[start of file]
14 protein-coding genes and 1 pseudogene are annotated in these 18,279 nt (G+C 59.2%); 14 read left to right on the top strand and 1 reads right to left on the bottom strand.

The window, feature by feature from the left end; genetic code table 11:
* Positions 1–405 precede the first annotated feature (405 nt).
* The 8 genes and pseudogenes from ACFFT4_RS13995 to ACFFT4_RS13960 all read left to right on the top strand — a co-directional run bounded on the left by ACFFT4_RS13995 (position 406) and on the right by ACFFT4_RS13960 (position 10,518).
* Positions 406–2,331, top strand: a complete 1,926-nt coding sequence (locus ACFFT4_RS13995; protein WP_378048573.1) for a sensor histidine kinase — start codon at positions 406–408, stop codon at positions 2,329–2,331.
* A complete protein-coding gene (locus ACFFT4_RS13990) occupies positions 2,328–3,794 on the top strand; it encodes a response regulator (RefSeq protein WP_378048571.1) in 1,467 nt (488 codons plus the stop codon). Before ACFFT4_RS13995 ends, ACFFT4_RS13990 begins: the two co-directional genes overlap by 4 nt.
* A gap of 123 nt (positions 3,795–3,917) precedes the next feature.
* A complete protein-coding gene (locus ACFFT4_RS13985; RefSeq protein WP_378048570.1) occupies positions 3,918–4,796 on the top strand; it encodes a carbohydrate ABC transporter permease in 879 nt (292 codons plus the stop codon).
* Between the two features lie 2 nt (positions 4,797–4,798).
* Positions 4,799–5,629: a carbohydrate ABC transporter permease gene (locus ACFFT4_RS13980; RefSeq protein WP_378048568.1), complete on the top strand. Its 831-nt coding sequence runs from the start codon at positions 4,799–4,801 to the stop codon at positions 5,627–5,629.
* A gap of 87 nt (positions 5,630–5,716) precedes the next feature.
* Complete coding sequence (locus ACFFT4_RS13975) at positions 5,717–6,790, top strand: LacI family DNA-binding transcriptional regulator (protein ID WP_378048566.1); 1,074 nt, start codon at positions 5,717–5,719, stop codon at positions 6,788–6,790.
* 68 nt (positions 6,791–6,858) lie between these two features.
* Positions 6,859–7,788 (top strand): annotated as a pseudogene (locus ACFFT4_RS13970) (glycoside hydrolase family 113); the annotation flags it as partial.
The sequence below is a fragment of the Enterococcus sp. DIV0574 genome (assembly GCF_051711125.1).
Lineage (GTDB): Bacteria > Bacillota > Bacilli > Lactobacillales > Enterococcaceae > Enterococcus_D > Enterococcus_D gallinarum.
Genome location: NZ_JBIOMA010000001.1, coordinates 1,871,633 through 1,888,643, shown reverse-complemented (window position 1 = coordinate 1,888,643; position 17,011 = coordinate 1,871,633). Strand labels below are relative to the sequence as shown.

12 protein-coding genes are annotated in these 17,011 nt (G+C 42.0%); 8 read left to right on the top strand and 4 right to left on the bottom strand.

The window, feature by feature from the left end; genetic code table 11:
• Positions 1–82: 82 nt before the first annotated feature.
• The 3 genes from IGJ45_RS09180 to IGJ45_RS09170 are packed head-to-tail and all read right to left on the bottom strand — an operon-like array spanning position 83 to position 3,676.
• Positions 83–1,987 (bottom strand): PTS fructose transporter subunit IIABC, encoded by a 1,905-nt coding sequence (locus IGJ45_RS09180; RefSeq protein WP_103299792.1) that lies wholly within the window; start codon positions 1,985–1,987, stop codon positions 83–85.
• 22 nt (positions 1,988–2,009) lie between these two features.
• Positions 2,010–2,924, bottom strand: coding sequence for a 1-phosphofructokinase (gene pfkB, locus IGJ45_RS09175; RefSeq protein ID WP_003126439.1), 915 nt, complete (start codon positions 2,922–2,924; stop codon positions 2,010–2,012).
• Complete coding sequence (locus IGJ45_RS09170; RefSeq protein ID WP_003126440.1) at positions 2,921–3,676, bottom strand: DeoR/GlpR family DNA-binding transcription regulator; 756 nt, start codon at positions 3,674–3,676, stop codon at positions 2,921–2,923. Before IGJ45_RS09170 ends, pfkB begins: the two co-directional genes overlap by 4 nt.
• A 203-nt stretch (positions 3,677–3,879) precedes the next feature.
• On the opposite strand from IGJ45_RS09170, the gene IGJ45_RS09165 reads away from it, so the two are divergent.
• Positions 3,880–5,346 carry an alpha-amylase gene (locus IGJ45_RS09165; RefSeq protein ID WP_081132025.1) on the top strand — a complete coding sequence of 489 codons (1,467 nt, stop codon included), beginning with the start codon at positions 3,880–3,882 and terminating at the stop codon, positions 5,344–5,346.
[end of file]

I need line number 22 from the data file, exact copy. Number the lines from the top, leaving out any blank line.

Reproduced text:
• Positions 83–1,987 (bottom strand): PTS fructose transporter subunit IIABC, encoded by a 1,905-nt coding sequence (locus IGJ45_RS09180; RefSeq protein WP_103299792.1) that lies wholly within the window; start codon positions 1,985–1,987, stop codon positions 83–85.